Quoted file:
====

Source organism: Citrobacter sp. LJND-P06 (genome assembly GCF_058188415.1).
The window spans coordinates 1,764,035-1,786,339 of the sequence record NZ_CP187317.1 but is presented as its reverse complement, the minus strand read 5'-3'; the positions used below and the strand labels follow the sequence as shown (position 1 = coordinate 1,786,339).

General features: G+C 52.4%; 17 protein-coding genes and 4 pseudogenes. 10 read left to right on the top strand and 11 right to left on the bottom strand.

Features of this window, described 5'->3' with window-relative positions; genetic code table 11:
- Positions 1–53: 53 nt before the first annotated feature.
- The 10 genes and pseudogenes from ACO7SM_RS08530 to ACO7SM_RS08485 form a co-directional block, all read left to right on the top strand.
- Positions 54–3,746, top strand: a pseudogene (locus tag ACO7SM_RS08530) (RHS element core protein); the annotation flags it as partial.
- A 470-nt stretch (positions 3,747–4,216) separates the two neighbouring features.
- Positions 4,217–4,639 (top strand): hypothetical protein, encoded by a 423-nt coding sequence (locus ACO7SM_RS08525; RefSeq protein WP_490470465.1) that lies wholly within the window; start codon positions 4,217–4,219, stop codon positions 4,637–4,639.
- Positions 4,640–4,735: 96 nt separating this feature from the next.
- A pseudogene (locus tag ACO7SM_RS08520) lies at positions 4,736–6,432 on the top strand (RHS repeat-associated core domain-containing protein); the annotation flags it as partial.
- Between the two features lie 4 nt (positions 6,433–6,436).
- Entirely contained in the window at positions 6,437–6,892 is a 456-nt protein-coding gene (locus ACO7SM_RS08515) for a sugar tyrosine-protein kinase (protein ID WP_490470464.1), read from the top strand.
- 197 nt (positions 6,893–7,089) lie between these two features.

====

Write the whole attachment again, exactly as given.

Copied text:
Source organism: Citrobacter sp. LJND-P06 (genome assembly GCF_058188415.1).
The window spans coordinates 1,764,035-1,786,339 of the sequence record NZ_CP187317.1 but is presented as its reverse complement, the minus strand read 5'-3'; the positions used below and the strand labels follow the sequence as shown (position 1 = coordinate 1,786,339).

General features: G+C 52.4%; 17 protein-coding genes and 4 pseudogenes. 10 read left to right on the top strand and 11 right to left on the bottom strand.

Features of this window, described 5'->3' with window-relative positions; genetic code table 11:
- Positions 1–53: 53 nt before the first annotated feature.
- The 10 genes and pseudogenes from ACO7SM_RS08530 to ACO7SM_RS08485 form a co-directional block, all read left to right on the top strand.
- Positions 54–3,746, top strand: a pseudogene (locus tag ACO7SM_RS08530) (RHS element core protein); the annotation flags it as partial.
- A 470-nt stretch (positions 3,747–4,216) separates the two neighbouring features.
- Positions 4,217–4,639 (top strand): hypothetical protein, encoded by a 423-nt coding sequence (locus ACO7SM_RS08525; RefSeq protein WP_490470465.1) that lies wholly within the window; start codon positions 4,217–4,219, stop codon positions 4,637–4,639.
- Positions 4,640–4,735: 96 nt separating this feature from the next.
- A pseudogene (locus tag ACO7SM_RS08520) lies at positions 4,736–6,432 on the top strand (RHS repeat-associated core domain-containing protein); the annotation flags it as partial.
- Between the two features lie 4 nt (positions 6,433–6,436).
- Entirely contained in the window at positions 6,437–6,892 is a 456-nt protein-coding gene (locus ACO7SM_RS08515) for a sugar tyrosine-protein kinase (protein ID WP_490470464.1), read from the top strand.
- 197 nt (positions 6,893–7,089) lie between these two features.